A standard deck of cards has four "suits"; these being Hearts, Clubs, Spades and Diamonds.

In some card games (Bridge is a good example), one of these suits will be designated the "trump" suit. (Some other games may have a specific "trump card"; you asked about suits, but the concept is the same either way).

The selection of the trump suit will depend on the rules of the game, but in general, the effect within the game will be that cards from the trump suit will be more powerful or valuable than cards from the other suits, and a player holding cards from the trump suit will have an advantage in the game.

There are a number of idiomatic uses of the word "trump" derived from this which are used generally in other contexts.

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    This is an excellent answer to a different question from the one asked. – armb Mar 20 '18 at 16:48
  • @armb Now I feel like asking "What does backhanded compliment mean?" just so I can link to your comment as an answer – Kevin Mar 21 '18 at 13:40

One hand, in card playing games, is the time after the cards are dealt until the cards are re-dealt:


There are various usages depending on the specific game, and regional variations. for instance, some refer to a hand as a single instance of play in a game where each player contributes one card to the middle, then one player takes those cards (hearts, euchre, rook, etc). However these are "tricks", not hands - just be aware that the term "hand" is sometimes misused.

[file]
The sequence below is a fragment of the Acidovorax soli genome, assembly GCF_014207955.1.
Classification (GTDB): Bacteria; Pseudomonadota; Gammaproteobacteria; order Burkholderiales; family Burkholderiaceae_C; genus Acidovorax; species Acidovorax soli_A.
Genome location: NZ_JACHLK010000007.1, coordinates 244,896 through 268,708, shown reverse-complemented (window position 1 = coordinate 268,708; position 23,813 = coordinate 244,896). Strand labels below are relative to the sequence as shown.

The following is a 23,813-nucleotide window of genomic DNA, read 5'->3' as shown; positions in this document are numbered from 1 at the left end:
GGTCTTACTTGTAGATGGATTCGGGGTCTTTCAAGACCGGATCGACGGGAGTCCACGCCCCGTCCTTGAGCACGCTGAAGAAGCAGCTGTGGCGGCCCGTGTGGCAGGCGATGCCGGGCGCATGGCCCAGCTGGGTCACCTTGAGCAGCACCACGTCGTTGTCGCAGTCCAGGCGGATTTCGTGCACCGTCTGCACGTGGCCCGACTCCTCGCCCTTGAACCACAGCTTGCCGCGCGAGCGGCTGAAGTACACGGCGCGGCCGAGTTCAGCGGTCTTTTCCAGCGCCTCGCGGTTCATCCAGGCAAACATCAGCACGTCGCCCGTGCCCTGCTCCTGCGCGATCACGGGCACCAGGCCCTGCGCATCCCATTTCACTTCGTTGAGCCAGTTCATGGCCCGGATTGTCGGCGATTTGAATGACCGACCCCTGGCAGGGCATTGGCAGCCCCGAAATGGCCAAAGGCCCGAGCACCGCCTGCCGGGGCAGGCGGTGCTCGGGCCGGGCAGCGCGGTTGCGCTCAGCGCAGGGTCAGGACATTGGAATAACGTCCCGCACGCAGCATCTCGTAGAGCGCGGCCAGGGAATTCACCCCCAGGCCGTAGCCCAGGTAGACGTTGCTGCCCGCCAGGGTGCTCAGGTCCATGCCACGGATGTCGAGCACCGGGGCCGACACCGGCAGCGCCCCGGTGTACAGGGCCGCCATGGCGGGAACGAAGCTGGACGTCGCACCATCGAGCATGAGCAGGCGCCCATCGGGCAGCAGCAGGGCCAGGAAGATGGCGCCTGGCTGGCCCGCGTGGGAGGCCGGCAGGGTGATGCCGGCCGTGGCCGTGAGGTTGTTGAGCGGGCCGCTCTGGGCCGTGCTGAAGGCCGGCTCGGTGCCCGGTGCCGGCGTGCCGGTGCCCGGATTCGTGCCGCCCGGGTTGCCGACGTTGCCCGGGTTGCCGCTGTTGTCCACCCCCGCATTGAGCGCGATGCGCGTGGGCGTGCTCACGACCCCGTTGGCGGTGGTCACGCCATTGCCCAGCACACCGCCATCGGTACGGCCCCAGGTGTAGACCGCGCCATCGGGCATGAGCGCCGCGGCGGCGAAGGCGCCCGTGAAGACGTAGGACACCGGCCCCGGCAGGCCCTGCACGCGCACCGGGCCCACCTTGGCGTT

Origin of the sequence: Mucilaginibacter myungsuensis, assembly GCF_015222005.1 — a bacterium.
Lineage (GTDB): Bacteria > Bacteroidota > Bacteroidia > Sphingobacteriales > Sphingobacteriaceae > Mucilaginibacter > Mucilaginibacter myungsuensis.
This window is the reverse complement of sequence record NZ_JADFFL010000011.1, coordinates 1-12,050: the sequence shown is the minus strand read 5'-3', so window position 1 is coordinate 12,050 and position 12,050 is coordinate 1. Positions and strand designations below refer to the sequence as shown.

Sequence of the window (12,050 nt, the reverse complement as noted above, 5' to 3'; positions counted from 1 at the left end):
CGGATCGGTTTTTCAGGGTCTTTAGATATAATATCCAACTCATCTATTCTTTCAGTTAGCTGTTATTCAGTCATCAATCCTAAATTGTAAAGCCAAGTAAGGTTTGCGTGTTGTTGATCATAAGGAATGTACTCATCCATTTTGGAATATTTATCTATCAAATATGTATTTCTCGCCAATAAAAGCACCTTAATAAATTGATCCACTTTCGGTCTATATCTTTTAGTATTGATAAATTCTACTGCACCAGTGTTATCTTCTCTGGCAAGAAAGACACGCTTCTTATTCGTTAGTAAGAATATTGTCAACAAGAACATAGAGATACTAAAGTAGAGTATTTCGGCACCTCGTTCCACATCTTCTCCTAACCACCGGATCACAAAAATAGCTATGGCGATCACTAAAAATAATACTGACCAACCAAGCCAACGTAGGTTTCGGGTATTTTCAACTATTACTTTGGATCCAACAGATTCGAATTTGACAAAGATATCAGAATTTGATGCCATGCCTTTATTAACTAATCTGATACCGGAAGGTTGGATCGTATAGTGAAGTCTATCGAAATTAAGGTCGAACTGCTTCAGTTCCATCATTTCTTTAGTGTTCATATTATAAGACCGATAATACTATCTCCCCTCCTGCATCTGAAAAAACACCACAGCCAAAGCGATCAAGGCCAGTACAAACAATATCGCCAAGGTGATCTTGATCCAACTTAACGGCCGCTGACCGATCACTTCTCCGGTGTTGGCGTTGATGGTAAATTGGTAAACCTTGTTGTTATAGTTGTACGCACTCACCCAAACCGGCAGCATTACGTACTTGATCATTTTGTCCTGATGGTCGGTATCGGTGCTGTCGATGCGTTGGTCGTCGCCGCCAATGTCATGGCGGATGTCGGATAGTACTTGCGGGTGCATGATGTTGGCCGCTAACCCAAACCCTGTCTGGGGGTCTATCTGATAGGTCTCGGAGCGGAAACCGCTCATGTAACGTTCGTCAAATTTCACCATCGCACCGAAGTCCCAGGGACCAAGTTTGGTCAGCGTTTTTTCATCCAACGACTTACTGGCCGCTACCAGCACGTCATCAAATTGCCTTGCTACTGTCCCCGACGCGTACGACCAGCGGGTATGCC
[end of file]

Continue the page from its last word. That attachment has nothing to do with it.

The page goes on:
In your case, the card placed face up represents Trump until the point in the game where the cards are collected and re-dealt to players.

This doesn't mean the gameplay ends. Some games tally points at the end of each hand and deal another hand, continuing play until another goal is met.

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In the game Bridge, a hand is what you play after shuffling and dealing all the cards. Whatever suit the highest bid is, that suit becomes the "trump suit for the hand". Until that hand is over, cards of the trump suit beat cards of any other suit. (A hand also means the cards that one player receives, but that's not the meaning here; here, it's the entire deal.)